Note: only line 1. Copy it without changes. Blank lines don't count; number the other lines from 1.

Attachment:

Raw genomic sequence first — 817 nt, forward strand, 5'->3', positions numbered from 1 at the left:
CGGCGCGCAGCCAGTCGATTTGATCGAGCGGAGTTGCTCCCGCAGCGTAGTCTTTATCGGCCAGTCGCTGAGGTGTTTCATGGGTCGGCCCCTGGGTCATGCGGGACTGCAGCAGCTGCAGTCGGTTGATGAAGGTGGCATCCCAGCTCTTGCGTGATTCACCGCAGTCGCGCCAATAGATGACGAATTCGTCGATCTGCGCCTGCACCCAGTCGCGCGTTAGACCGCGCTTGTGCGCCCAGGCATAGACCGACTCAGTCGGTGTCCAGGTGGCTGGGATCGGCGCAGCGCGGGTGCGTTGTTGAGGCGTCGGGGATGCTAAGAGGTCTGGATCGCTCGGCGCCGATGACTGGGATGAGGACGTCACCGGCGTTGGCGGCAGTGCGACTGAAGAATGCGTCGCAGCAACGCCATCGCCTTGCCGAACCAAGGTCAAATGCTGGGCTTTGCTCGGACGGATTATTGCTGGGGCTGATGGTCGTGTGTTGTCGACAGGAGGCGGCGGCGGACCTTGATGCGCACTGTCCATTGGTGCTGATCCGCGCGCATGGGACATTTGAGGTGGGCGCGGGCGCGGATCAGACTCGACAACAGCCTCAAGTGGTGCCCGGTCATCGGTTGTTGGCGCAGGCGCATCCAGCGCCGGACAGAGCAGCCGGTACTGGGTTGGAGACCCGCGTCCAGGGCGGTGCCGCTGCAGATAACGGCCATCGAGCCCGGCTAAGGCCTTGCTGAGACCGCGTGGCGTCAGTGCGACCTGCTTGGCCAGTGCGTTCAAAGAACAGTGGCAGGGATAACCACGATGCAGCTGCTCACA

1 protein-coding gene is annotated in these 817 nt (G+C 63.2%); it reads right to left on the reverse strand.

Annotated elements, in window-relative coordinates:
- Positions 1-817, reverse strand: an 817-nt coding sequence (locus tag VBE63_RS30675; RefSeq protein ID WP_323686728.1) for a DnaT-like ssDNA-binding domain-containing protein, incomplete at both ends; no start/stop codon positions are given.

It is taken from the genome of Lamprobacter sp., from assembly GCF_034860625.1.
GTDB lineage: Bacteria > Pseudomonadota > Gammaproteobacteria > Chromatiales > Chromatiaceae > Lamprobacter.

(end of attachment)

Raw genomic sequence first — 817 nt, forward strand, 5'->3', positions numbered from 1 at the left: